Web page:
Winter shelters built for smokersThere’s been a kind of construction boom in Grand Forks lately, but you’d miss it unless you dropped by your local bar. Workers have been putting up smoking shelters, preparing for the bone-chilling months ahead — the first winter smoking has been banned in Grand Forks bars.
By: By Tu-Uyen Tran , Forum Communications Co., The Jamestown Sun
There’s been a kind of construction boom in Grand Forks lately, but you’d miss it unless you dropped by your local bar.
Workers have been putting up smoking shelters, preparing for the bone-chilling months ahead — the first winter smoking has been banned in Grand Forks bars.
Out behind Joe Black’s downtown, they’re building a shelter with outdoor heaters, big enough for 25, according to Denny Blackmun, one of the owners. It could accommodate more, but because the city’s ban requires smokers to be 15 feet away from any doorway, only 40 percent of the area under the roof is usable.
It’s hard to tell if customers will use it, and none have asked about it, Blackmun said, but he can’t afford to make customers feel like they have to go elsewhere.
At McMenamy’s Tavern, though, Mike McMenamy has heard plenty about the new shelter he’s putting up. “They’re real happy about it — not as happy as they’d be as they’d be if they can smoke inside!”
He said he’s lost customers as a result of the ban, and some just don’t stay as long as they used to.
The ban, in effect since Aug. 15, allowed bar owners to build smoking shelters. Most bar owners haven’t bothered until now because the fall has been so kind to the smoking-and-drinking crowd.
So far, 14 bars have requested permission to build smoking shelters from the city’s building inspections office, according to inspections chief Bev Collings. That’s out of a total of 29 bars in town with Class 1 alcohol licenses — those are the ones that can serve beer and liquor and sell them to take home.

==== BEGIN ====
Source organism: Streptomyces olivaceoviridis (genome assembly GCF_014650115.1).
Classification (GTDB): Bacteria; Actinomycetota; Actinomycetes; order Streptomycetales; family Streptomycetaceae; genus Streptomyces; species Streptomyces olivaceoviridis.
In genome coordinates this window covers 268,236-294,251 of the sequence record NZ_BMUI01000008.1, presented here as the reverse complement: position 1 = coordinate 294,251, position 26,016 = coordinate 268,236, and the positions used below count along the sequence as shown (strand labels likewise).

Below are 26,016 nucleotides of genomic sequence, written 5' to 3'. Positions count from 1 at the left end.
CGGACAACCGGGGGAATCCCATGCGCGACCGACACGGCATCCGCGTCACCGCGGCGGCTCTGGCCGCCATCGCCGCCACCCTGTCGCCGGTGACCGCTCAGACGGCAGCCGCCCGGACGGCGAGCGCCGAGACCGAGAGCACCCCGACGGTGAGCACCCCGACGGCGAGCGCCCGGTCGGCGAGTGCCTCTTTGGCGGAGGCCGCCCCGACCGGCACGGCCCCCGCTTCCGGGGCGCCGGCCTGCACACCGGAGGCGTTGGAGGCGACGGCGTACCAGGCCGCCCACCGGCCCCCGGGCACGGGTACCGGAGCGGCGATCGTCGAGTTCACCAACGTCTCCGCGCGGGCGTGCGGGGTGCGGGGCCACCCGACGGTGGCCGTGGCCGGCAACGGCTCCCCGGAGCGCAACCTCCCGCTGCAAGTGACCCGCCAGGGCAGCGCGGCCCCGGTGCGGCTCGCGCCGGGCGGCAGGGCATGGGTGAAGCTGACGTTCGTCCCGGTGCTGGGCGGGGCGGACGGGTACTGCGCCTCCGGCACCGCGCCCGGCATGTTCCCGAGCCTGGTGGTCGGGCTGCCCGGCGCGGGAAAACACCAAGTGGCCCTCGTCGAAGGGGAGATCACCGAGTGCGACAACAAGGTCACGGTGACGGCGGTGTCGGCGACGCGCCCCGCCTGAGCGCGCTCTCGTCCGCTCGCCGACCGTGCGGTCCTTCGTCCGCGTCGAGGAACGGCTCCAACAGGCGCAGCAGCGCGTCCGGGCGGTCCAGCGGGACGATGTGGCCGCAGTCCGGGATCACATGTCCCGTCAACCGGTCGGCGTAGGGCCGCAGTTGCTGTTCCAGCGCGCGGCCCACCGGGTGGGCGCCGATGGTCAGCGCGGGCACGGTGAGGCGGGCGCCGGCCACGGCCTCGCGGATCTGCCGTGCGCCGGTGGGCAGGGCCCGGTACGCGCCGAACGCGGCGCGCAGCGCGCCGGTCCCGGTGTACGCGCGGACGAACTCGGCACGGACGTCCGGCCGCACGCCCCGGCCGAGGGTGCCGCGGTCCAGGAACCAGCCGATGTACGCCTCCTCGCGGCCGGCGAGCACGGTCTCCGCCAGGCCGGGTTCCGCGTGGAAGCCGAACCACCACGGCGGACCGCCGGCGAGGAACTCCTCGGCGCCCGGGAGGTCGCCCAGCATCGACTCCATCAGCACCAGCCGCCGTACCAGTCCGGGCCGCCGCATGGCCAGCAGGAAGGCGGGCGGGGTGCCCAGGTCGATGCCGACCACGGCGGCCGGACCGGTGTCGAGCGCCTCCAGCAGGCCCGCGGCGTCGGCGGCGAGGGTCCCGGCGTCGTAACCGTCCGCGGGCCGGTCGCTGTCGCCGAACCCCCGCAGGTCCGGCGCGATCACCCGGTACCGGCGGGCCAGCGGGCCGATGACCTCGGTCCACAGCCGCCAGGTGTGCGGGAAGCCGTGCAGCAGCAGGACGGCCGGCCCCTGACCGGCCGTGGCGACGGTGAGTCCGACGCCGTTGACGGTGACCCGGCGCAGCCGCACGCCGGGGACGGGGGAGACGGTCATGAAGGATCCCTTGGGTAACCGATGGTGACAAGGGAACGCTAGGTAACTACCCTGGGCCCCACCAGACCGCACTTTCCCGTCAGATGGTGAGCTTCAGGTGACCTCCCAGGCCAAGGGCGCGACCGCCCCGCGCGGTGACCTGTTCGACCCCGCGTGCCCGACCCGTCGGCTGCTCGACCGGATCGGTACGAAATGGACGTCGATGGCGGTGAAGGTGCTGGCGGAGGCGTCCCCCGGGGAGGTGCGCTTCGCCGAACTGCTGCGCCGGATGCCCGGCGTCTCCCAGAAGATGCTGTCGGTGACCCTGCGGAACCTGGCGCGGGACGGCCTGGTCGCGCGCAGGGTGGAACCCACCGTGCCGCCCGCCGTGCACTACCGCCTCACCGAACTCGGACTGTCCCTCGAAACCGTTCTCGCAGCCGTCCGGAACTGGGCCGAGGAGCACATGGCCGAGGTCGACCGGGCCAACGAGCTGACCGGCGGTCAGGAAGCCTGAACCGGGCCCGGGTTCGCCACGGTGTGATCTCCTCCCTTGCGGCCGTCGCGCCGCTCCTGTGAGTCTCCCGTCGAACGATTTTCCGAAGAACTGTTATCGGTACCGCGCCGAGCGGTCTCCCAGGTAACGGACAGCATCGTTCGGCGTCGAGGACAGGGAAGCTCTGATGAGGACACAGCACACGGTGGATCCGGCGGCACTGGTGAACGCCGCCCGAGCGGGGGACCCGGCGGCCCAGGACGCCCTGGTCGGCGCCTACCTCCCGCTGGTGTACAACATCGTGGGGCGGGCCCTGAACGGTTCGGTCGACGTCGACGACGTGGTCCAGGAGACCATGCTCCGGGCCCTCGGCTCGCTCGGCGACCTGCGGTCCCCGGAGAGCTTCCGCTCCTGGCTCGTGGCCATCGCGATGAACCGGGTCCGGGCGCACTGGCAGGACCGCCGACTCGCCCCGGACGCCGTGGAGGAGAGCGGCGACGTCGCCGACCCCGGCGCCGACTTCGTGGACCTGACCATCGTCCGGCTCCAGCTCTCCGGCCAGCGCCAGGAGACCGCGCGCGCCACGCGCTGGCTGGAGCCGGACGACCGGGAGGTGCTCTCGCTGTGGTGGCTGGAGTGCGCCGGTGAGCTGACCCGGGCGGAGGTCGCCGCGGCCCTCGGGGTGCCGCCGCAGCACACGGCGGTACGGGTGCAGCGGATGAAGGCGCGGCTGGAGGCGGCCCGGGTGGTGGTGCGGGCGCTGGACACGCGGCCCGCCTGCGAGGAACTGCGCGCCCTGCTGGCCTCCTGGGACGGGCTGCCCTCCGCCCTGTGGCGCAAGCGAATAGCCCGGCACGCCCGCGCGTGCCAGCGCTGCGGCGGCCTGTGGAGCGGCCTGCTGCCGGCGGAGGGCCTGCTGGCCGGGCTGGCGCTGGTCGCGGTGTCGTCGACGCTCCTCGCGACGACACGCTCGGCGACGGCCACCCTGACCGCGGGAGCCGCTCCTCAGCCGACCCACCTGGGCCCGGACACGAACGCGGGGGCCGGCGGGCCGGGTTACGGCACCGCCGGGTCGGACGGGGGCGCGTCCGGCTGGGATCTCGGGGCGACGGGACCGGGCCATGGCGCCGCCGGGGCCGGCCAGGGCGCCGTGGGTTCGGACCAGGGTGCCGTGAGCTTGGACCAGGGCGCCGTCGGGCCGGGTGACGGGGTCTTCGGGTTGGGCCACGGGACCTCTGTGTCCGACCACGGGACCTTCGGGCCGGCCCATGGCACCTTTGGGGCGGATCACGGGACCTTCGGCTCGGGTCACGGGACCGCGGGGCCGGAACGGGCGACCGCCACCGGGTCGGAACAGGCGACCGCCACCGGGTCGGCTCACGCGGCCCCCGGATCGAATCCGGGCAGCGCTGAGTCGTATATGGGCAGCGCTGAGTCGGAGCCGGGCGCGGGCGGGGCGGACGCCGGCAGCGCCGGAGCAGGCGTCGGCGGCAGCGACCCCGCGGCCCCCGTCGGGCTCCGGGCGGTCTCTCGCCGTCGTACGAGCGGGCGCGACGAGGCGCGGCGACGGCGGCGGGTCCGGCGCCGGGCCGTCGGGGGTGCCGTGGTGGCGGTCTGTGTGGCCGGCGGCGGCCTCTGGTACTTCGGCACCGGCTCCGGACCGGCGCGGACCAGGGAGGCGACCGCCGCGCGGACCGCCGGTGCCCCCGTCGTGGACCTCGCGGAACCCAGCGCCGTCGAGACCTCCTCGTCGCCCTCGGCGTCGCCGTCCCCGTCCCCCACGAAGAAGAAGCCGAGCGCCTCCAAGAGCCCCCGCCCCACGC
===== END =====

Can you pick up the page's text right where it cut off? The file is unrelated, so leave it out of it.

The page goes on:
The Big Sioux truck stop also has requested permission, she said.
Many bar owners were not very happy when the smoking ban went into effect because they feared that it would cost customers and money. The City Council passed the ban because a survey found overwhelming support for ending exemptions for bars, truck stops and bowling alleys.
Three months in, the ban has added another line item to bars’ budgets.
According to Collings, the smoking shelters that have gotten the OK from her office have ranged from $1,000 all the way to $50,000. At the top end of the scale are places such as Borrowed Bucks and the Big Sioux, mostly because those places want large shelters that blend in better with the rest of their buildings.
On the lower end of the scale is Joe Black’s, which is building its shelter in the back.
Some bars, Collings said, probably can’t build a shelter even if they wanted to because there’s no space for a shelter where they’re located. One bar, for instance, is on the second floor of a building, she said.
City law says that a smoking shelter may have a roof and half of its perimeter covered, meaning they can’t be fully enclosed. This could mean two walls or it could mean, as is the case with Joe Black’s, four walls with the top and bottom parts left out so there’d be coverage mostly for the average smoker’s thighs and torso, but not shins or heads.
McMenamy, while no fan of the law, credits the city with being especially proactive about going to bars and helping ensure shelter designs obey the law.
Tu-Uyen Tran is a reporter for the Grand Forks Herald,
which is owned by Forum Communications Co.
The city could’ve just made bars bring designs to it and dictate changes without seeing the actual construction site, he said.
His shelter should be done in a week or so, he said.